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Crossing discourse boundaries – Students' diverse realities when negotiating entry into knowledge communities
Approximately one in every three students entering higher education in South Africa will have dropped out by the end of their first year of study. Under-preparedness has repeatedly been cited as one of the most common causes, with academics suggesting that many students lack the reading and writing skills they need to be successful at university. However, the widening of access to higher education worldwide has created a shift from the homogeneity typical of an elite structure, to a complex, multi-layered diversity. In response, institutions have implemented support mechanisms, such as mentoring, tutoring and extended degree programmes, for ‘at-risk' students. Recent research confronts several of the assumptions on which the establishment of such academic support interventions are typically based. This article seeks to explore these issues as part of an ongoing doctoral study. Some of the issues articulated by students as they seek to cross discourse boundaries will be discussed against some of the theoretical considerations that underpin current academic development thinking.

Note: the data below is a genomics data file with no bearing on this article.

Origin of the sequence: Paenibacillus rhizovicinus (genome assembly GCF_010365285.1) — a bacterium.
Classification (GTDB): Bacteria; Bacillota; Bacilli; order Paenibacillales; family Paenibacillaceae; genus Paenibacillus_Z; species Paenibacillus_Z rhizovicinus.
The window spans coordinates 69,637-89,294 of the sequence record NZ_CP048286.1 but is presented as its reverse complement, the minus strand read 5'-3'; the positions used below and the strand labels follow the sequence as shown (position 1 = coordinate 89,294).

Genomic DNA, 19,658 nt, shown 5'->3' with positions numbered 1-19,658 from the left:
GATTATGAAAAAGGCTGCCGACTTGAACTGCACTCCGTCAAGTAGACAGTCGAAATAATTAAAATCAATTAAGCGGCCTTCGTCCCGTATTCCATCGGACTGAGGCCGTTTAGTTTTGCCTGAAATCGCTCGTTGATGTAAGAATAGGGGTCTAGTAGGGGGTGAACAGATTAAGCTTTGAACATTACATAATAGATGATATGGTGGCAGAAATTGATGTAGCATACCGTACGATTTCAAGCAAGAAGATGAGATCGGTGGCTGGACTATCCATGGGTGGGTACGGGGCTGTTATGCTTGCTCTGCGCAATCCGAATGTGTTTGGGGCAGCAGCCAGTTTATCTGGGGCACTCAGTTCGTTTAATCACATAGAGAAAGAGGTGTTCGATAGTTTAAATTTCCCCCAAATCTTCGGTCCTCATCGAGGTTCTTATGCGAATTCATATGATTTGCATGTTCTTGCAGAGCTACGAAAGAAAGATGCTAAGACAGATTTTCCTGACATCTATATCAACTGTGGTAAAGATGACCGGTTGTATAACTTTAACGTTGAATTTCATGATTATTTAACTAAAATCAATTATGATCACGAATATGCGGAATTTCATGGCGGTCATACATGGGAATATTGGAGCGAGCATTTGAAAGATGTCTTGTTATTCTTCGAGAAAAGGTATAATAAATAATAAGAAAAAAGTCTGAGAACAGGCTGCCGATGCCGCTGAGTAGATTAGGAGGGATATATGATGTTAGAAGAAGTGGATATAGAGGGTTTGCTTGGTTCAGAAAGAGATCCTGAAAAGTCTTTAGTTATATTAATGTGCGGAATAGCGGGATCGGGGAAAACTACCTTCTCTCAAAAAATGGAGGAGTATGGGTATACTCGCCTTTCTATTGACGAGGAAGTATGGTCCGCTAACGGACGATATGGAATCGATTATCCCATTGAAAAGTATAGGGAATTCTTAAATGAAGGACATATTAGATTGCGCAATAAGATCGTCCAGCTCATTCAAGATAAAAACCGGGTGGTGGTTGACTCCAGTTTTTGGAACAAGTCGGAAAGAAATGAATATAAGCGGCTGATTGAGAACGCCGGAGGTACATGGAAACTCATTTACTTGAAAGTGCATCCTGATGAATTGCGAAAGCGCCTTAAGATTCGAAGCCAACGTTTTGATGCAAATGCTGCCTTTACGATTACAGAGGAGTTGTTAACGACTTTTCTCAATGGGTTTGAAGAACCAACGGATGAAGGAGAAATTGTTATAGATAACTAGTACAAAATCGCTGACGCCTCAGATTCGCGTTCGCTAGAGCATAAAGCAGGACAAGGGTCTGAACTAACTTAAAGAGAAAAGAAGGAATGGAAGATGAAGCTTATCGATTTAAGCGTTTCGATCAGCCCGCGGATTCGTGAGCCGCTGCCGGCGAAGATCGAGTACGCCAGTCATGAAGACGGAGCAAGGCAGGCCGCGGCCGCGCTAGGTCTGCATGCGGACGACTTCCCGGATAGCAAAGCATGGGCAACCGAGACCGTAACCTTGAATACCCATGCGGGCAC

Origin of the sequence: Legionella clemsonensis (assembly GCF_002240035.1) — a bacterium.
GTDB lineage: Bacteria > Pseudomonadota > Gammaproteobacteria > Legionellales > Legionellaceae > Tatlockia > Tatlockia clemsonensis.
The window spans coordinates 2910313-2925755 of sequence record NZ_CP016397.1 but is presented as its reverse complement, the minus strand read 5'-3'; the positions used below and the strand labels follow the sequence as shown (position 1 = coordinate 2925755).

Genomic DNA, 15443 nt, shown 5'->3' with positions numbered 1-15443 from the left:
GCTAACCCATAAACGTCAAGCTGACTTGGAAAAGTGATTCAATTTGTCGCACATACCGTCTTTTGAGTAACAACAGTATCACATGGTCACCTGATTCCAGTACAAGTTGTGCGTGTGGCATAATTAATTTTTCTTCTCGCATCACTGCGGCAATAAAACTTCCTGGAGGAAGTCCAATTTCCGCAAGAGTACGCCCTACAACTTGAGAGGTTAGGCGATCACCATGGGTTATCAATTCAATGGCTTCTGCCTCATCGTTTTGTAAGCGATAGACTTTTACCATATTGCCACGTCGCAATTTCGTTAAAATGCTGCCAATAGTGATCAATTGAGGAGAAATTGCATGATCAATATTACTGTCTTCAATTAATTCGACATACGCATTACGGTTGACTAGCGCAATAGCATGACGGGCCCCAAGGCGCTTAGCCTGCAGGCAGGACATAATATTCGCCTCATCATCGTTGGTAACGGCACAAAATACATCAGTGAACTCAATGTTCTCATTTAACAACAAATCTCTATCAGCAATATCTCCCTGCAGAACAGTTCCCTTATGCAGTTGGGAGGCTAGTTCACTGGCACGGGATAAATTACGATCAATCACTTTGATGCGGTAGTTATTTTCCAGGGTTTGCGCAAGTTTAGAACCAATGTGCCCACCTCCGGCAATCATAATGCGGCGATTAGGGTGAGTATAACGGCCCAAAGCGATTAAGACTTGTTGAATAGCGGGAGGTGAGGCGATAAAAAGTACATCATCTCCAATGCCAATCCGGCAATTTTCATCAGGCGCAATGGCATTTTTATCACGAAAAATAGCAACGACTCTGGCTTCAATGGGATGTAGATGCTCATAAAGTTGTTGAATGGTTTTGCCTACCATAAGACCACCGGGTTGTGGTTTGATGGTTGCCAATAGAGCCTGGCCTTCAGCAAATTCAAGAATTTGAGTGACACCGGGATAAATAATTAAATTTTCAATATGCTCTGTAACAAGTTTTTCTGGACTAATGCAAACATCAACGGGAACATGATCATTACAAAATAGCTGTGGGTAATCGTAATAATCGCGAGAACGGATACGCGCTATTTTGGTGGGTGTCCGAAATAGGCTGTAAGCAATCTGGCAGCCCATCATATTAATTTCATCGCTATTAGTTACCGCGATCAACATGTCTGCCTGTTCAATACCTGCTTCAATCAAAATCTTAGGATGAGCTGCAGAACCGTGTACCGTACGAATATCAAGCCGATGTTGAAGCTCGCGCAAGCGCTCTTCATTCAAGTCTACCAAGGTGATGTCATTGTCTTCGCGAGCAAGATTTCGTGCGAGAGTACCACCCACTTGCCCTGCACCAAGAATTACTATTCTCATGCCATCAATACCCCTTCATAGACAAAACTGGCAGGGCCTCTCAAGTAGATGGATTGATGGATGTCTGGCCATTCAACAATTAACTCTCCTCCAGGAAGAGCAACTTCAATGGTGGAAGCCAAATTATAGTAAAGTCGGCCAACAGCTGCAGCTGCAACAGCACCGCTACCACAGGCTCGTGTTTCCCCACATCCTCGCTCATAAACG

J South African Journal of Higher Education Vol. 21 (7) 2008: pp. 954-968